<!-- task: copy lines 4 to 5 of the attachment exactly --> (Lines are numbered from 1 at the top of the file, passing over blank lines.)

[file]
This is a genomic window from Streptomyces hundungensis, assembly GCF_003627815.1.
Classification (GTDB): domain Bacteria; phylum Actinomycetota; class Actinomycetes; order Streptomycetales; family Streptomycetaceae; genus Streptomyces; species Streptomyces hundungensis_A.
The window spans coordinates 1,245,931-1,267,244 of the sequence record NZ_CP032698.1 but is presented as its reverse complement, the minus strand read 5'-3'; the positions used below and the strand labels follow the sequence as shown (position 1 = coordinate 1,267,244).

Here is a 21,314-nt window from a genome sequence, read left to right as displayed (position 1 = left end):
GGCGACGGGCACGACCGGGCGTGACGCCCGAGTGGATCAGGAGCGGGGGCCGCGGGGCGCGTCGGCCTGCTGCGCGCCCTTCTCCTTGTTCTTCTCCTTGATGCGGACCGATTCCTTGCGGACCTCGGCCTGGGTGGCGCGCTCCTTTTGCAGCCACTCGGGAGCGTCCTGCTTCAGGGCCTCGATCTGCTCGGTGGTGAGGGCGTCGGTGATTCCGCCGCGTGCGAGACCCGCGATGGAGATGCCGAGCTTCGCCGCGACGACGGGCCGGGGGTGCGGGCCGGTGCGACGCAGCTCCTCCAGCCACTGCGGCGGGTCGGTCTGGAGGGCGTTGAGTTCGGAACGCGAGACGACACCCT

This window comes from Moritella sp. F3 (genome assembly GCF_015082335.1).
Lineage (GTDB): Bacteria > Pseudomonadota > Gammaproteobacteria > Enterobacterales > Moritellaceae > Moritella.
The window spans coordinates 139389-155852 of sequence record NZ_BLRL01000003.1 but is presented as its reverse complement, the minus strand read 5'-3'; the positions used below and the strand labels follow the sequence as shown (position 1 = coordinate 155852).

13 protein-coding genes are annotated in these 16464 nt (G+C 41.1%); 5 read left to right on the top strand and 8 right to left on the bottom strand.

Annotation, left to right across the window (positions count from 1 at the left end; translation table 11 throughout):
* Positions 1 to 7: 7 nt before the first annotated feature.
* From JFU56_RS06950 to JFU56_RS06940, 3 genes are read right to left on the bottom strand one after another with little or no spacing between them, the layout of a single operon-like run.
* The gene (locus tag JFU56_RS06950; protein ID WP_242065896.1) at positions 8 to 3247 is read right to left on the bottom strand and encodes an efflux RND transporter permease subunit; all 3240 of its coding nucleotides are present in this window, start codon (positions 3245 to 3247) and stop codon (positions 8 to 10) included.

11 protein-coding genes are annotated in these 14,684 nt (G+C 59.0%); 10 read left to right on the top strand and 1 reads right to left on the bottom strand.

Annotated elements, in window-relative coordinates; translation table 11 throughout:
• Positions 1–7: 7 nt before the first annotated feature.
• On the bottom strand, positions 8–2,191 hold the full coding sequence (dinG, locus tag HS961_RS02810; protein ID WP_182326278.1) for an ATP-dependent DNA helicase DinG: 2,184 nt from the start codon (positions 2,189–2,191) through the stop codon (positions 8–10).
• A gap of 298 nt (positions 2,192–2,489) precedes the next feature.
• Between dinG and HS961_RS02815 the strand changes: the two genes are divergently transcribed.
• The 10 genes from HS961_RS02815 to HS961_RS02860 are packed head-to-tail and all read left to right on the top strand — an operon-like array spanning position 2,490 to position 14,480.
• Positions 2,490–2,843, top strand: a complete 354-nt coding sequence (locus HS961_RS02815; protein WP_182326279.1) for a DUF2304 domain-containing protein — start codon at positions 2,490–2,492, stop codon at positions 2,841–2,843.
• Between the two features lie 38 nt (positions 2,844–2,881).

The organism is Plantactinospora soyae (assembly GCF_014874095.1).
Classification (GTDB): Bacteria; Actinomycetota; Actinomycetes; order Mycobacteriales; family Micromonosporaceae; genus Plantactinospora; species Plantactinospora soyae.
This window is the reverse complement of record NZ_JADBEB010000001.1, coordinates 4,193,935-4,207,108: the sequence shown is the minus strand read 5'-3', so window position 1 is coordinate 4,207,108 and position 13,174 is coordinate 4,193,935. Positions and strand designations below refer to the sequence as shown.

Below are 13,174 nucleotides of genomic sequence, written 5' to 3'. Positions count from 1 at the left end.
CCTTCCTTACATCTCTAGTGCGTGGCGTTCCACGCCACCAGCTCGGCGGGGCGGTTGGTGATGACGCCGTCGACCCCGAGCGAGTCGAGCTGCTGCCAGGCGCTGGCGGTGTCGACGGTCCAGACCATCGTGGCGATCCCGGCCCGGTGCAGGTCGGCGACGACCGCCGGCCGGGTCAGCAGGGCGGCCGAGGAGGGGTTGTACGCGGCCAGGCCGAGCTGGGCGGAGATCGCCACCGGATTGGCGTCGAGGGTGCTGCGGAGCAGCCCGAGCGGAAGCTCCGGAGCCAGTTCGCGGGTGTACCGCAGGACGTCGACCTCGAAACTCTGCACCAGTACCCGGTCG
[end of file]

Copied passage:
Here is a 21,314-nt window from a genome sequence, read left to right as displayed (position 1 = left end):
GGCGACGGGCACGACCGGGCGTGACGCCCGAGTGGATCAGGAGCGGGGGCCGCGGGGCGCGTCGGCCTGCTGCGCGCCCTTCTCCTTGTTCTTCTCCTTGATGCGGACCGATTCCTTGCGGACCTCGGCCTGGGTGGCGCGCTCCTTTTGCAGCCACTCGGGAGCGTCCTGCTTCAGGGCCTCGATCTGCTCGGTGGTGAGGGCGTCGGTGATTCCGCCGCGTGCGAGACCCGCGATGGAGATGCCGAGCTTCGCCGCGACGACGGGCCGGGGGTGCGGGCCGGTGCGACGCAGCTCCTCCAGCCACTGCGGCGGGTCGGTCTGGAGGGCGTTGAGTTCGGAACGCGAGACGACACCCT